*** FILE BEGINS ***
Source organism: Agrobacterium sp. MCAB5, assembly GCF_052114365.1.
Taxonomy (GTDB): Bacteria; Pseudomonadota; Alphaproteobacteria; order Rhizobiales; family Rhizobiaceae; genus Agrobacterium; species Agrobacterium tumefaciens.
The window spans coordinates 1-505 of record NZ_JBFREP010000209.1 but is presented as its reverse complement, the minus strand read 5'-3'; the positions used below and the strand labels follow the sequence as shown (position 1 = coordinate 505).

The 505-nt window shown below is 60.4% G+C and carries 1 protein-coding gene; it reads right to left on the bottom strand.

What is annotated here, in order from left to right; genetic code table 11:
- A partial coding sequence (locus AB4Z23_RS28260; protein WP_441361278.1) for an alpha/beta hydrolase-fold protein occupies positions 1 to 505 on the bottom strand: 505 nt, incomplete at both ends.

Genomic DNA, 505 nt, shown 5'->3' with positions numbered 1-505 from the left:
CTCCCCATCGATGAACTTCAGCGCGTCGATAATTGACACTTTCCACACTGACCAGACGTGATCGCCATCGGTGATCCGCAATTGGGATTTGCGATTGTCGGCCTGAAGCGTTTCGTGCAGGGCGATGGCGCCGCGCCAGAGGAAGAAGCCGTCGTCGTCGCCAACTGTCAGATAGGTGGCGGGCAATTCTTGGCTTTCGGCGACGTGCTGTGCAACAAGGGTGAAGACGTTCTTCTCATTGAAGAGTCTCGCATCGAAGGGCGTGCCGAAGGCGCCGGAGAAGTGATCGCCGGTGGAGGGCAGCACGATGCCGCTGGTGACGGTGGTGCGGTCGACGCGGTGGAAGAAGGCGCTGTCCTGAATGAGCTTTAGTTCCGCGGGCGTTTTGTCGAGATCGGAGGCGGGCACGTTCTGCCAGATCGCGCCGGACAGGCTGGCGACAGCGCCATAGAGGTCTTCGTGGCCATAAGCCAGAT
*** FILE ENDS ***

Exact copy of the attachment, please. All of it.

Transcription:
Source organism: Agrobacterium sp. MCAB5, assembly GCF_052114365.1.
Taxonomy (GTDB): Bacteria; Pseudomonadota; Alphaproteobacteria; order Rhizobiales; family Rhizobiaceae; genus Agrobacterium; species Agrobacterium tumefaciens.
The window spans coordinates 1-505 of record NZ_JBFREP010000209.1 but is presented as its reverse complement, the minus strand read 5'-3'; the positions used below and the strand labels follow the sequence as shown (position 1 = coordinate 505).

The 505-nt window shown below is 60.4% G+C and carries 1 protein-coding gene; it reads right to left on the bottom strand.

What is annotated here, in order from left to right; genetic code table 11:
- A partial coding sequence (locus AB4Z23_RS28260; protein WP_441361278.1) for an alpha/beta hydrolase-fold protein occupies positions 1 to 505 on the bottom strand: 505 nt, incomplete at both ends.

Genomic DNA, 505 nt, shown 5'->3' with positions numbered 1-505 from the left:
CTCCCCATCGATGAACTTCAGCGCGTCGATAATTGACACTTTCCACACTGACCAGACGTGATCGCCATCGGTGATCCGCAATTGGGATTTGCGATTGTCGGCCTGAAGCGTTTCGTGCAGGGCGATGGCGCCGCGCCAGAGGAAGAAGCCGTCGTCGTCGCCAACTGTCAGATAGGTGGCGGGCAATTCTTGGCTTTCGGCGACGTGCTGTGCAACAAGGGTGAAGACGTTCTTCTCATTGAAGAGTCTCGCATCGAAGGGCGTGCCGAAGGCGCCGGAGAAGTGATCGCCGGTGGAGGGCAGCACGATGCCGCTGGTGACGGTGGTGCGGTCGACGCGGTGGAAGAAGGCGCTGTCCTGAATGAGCTTTAGTTCCGCGGGCGTTTTGTCGAGATCGGAGGCGGGCACGTTCTGCCAGATCGCGCCGGACAGGCTGGCGACAGCGCCATAGAGGTCTTCGTGGCCATAAGCCAGAT